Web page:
Staying Alive goes to the heart of the human condition and the challenges of life and death. Epidemics and war make it a geopolitical issue as well as a personal one.
Twenty million people have died from AIDS globally. Many died because its management was hijacked by those who believed it was caused by sin, not a virus.
Bill Bowtell, one of the architects of Australia’s successful HIV/AIDS policy, passionately and persuasively argues that HIV can be eradicated within three generations. With political will, the lessons of successful HIV prevention can – and must – be applied globally. As the second phase of the pandemic looms in this region, this is an urgent plea.
Wars are also urgent. Donna Mulhearn kept a diary during her time doing humanitarian work in Iraq, and describes four terrifying days caught in the crossfire in Fallujah.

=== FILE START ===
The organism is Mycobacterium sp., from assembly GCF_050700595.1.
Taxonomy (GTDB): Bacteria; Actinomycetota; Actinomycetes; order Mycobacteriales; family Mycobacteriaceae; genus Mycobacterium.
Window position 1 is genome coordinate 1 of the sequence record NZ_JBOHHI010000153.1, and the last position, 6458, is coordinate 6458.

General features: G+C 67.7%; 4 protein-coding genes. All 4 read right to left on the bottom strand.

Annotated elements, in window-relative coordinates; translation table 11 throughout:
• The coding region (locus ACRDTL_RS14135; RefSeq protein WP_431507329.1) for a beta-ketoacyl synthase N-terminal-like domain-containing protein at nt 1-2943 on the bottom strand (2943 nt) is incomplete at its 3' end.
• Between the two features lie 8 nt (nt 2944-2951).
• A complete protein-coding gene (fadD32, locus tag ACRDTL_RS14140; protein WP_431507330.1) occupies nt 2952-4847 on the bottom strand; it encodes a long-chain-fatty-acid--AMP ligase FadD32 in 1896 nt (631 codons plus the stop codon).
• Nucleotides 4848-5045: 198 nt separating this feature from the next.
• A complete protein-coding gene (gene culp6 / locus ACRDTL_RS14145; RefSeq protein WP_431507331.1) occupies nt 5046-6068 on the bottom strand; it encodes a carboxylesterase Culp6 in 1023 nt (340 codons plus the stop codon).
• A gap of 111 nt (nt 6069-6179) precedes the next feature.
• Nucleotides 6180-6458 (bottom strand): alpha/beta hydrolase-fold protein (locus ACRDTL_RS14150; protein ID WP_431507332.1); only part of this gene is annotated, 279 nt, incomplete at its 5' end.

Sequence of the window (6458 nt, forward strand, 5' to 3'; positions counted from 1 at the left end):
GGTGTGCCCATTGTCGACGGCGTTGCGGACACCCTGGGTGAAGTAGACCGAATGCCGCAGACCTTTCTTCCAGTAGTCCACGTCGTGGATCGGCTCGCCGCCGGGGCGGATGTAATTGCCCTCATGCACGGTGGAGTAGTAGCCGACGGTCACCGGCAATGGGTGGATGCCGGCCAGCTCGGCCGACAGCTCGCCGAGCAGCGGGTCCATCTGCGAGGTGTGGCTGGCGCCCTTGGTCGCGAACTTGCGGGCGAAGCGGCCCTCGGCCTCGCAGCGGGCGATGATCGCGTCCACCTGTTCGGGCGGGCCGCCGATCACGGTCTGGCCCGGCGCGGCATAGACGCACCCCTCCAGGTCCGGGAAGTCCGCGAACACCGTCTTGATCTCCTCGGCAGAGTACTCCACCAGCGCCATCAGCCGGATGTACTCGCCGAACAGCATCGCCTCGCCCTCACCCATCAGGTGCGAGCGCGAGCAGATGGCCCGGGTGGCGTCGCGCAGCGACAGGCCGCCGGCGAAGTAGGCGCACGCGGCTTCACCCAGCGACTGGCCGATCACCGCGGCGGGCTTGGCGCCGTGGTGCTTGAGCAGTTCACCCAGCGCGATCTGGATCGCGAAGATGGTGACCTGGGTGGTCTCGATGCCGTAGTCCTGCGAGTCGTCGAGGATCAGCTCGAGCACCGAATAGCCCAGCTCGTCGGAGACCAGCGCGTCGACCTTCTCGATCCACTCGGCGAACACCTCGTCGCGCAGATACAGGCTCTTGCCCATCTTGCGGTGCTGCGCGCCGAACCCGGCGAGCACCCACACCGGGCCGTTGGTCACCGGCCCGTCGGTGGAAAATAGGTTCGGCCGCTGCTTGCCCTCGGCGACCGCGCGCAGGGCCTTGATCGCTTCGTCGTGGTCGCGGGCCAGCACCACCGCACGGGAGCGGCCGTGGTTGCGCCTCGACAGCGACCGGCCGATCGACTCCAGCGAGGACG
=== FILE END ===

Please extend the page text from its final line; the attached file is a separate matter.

Nor is heroism confined to the battlefield or the global stage: writers in this issue reflect on personal battles to stay alive, and explore the implications of death. But when it is time to die, Dr Frank Brennan describes how this can be done with dignity and grace.
Staying Alive puts personal dilemmas of survival in the context of the big picture, and maps out new and thought-provoking ways of thinking about the human condition.